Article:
Based on a true-life story set in 1970s Philadelphia, PRIDE follows determined swimming coach Jim Ellis (Terrence Howard) as he as struggles to gain recognition and respect for his African-American team. Operating out of a recreational center in a rough part of Philly, Ellis's loose-knit group of teens face difficulties dealing with both criminal and racial issues, making it that much harder to keep them focused on swimming. When Ellis gets a chance to take on the swim team of a school that rejected him for a job, he sees a great opportunity for his kids to show their true mettle.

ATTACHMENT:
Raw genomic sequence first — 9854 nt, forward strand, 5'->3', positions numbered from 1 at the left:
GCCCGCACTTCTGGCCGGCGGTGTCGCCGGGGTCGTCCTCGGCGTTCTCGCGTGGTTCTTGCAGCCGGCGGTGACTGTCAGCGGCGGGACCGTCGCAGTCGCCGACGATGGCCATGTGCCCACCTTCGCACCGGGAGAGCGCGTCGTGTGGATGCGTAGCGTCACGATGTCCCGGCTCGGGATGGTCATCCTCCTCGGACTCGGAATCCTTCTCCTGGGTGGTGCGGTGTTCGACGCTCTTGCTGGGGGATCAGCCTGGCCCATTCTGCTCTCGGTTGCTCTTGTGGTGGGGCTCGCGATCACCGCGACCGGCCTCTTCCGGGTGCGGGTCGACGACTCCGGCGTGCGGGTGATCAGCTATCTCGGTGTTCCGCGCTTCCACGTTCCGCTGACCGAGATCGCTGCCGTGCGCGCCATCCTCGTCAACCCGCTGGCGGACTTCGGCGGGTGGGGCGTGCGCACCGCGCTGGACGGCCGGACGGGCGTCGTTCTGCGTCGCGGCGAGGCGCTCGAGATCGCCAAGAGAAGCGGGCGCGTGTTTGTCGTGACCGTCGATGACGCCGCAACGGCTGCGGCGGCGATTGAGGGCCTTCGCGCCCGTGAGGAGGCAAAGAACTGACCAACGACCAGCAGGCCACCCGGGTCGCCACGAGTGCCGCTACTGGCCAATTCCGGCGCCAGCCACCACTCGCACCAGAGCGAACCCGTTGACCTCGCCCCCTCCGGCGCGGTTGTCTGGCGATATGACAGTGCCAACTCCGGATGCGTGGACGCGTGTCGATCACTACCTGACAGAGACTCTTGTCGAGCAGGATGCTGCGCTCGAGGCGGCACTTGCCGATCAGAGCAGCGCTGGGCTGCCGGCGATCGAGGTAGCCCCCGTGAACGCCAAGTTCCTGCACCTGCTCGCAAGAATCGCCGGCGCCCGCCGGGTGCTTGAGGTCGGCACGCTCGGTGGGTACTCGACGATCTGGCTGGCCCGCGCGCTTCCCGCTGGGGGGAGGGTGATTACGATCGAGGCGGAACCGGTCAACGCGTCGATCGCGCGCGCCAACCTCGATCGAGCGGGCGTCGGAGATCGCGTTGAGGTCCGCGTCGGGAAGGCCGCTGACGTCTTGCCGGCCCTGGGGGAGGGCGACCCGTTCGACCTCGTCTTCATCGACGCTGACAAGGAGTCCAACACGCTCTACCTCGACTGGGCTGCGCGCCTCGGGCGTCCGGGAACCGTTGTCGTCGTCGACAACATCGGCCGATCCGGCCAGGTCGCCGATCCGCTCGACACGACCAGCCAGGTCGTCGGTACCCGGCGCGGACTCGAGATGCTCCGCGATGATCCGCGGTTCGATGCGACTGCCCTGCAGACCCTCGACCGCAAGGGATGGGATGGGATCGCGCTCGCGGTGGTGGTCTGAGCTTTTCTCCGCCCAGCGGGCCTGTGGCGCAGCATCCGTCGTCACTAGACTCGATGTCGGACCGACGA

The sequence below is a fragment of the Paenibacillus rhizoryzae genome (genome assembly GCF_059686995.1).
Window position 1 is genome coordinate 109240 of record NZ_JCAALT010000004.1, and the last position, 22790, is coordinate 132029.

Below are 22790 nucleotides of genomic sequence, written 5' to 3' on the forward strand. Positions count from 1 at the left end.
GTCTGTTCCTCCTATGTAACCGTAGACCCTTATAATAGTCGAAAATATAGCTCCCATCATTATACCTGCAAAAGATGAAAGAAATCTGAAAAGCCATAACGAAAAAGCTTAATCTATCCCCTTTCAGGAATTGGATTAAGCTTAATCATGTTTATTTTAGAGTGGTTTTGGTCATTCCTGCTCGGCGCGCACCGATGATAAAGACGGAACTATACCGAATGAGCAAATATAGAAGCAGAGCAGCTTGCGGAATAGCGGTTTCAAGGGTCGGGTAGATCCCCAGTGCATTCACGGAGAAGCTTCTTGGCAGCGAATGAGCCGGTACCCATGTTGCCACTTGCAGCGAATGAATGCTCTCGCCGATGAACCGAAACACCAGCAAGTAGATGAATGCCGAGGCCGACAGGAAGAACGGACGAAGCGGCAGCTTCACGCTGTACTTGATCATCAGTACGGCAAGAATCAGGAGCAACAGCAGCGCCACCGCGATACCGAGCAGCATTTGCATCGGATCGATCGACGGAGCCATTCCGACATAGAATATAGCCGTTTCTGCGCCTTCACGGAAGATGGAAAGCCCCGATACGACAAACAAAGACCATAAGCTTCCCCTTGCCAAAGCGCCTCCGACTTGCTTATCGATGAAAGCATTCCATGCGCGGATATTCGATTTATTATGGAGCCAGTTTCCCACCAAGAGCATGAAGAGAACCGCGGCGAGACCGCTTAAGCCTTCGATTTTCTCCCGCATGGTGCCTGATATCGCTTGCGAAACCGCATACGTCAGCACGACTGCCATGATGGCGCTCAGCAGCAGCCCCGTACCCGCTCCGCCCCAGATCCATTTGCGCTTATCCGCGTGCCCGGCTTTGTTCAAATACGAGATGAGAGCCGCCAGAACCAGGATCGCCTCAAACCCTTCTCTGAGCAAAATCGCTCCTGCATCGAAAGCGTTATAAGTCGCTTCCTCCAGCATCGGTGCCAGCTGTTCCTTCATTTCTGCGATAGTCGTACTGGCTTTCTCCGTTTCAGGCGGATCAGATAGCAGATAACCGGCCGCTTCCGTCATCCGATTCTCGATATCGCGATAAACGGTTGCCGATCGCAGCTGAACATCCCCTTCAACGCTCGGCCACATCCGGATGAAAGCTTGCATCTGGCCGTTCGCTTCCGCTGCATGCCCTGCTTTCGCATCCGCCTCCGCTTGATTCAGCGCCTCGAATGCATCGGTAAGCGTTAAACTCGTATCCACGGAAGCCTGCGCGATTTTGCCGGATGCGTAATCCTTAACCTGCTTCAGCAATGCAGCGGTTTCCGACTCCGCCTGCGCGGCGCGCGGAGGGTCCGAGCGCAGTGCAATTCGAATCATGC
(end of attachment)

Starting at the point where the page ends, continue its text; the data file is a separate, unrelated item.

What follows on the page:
Helmed by first-time feature-film director Sunu Gonera, PRIDE, like 2006's football-themed INVINCIBLE, is steeped in the look of '70s Philadelphia, but that aspect never seems forced, allowing the poignant story to shine through, thanks, in large part, to Howard's thoughtful, no-frills performance. While Bernie Mac is on hand to lend support, the comedian (and his considerable sideburns) never steals the show, and only enhances the movie's uplifting vibe, which is boosted further by an excellent Philly-soul soundtrack that prominently features the O'Jays. Although PRIDE isn't out to reinvent the sports-drama wheel, its attention to factual detail and its amiable, straightforward aesthetic make it an exemplary offering in the genre.